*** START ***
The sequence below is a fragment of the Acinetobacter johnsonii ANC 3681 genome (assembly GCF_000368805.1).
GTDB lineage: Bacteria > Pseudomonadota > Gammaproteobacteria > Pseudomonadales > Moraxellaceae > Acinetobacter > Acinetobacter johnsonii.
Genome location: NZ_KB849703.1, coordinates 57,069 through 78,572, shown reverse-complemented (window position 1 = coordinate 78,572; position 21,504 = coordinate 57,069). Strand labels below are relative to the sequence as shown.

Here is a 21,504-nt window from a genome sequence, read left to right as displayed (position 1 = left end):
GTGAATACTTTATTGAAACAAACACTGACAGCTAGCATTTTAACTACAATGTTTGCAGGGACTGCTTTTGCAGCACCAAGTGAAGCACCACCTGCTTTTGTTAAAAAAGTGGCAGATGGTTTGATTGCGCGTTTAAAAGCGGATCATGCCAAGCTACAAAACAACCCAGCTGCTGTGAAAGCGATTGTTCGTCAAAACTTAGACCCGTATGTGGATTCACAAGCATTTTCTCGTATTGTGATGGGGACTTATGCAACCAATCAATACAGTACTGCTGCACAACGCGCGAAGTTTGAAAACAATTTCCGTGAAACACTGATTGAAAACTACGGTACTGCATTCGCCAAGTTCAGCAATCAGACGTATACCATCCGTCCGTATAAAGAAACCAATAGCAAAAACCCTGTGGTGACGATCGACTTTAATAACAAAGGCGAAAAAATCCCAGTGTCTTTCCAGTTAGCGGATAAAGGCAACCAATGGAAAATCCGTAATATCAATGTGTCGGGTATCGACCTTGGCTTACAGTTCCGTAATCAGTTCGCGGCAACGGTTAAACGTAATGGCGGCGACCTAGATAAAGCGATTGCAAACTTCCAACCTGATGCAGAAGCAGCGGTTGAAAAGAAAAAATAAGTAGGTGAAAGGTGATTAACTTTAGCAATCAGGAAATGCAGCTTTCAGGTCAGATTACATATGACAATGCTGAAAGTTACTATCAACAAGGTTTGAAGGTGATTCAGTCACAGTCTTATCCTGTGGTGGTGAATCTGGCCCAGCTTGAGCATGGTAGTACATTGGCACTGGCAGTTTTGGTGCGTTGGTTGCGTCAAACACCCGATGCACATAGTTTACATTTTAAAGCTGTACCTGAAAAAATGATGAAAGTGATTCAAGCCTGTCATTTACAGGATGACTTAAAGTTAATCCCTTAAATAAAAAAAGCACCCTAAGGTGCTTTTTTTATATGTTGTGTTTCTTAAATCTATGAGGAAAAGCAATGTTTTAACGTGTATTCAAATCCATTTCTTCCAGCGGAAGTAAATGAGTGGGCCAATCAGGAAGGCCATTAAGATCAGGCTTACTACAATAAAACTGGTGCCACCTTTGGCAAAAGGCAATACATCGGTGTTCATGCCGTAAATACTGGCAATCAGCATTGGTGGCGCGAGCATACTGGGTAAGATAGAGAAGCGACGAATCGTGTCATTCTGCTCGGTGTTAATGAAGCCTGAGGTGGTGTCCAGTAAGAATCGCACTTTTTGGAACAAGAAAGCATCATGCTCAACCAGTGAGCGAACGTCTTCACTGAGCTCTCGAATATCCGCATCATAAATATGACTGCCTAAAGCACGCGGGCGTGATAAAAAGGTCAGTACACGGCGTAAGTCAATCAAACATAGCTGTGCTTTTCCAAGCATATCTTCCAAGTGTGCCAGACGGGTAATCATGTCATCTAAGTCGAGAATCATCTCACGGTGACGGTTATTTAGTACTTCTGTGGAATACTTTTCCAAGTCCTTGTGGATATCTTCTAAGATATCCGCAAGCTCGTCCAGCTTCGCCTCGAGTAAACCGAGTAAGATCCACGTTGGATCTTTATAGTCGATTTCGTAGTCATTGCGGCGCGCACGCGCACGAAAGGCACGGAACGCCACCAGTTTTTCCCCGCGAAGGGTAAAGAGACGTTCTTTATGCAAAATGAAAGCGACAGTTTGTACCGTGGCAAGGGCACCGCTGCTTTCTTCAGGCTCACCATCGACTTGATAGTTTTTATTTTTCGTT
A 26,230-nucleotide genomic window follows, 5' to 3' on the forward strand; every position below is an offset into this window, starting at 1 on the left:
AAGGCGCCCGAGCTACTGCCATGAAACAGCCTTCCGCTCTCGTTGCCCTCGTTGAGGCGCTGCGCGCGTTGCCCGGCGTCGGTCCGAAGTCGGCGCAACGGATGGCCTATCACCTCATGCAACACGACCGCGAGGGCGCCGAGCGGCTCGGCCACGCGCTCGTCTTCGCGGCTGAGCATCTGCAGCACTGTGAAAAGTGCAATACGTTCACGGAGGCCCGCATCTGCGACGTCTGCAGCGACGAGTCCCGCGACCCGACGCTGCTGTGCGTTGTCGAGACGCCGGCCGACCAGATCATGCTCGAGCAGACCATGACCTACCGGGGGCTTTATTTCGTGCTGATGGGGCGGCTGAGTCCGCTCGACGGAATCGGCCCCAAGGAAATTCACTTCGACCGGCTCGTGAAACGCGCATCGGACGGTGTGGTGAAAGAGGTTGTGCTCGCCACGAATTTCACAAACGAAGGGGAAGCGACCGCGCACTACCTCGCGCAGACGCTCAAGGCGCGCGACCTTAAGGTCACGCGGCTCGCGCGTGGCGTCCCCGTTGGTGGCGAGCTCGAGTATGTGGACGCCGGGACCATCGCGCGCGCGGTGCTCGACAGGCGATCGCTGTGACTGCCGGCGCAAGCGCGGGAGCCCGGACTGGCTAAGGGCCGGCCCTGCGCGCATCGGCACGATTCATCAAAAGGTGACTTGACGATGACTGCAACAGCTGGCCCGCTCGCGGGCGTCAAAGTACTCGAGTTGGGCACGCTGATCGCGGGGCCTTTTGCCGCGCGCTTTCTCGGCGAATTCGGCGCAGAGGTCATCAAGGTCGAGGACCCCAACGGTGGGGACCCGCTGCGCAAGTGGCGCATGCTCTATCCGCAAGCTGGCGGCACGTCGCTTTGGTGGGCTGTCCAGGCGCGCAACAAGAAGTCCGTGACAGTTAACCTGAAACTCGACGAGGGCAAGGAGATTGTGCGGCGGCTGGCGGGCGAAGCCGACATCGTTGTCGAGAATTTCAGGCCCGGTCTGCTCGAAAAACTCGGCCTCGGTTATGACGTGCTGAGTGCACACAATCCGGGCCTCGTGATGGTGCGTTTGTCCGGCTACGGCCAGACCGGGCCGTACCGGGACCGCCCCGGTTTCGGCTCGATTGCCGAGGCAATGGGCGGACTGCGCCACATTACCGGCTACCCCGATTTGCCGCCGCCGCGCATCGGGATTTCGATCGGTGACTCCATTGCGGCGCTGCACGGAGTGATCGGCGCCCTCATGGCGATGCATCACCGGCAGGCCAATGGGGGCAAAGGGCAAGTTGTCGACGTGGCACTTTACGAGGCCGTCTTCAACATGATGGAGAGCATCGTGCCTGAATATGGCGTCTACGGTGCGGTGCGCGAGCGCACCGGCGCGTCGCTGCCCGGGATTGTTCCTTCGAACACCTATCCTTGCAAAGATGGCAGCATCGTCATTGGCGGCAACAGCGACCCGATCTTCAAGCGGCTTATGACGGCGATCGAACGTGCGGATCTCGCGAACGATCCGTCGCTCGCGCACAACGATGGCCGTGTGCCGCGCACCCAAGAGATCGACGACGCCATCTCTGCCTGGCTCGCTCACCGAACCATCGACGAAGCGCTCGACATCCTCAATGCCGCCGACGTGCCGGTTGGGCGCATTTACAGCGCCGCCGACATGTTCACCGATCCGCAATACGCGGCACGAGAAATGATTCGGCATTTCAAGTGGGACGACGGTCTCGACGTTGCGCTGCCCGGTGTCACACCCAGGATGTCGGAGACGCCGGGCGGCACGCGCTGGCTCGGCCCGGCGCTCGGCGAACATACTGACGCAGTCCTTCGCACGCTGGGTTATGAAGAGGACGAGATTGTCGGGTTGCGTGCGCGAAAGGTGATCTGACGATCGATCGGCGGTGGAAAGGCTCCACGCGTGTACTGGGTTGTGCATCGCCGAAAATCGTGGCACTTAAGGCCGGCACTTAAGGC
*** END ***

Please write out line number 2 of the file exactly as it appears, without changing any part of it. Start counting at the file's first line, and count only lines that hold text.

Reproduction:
GTDB lineage: Bacteria > Pseudomonadota > Gammaproteobacteria > Pseudomonadales > Moraxellaceae > Acinetobacter > Acinetobacter johnsonii.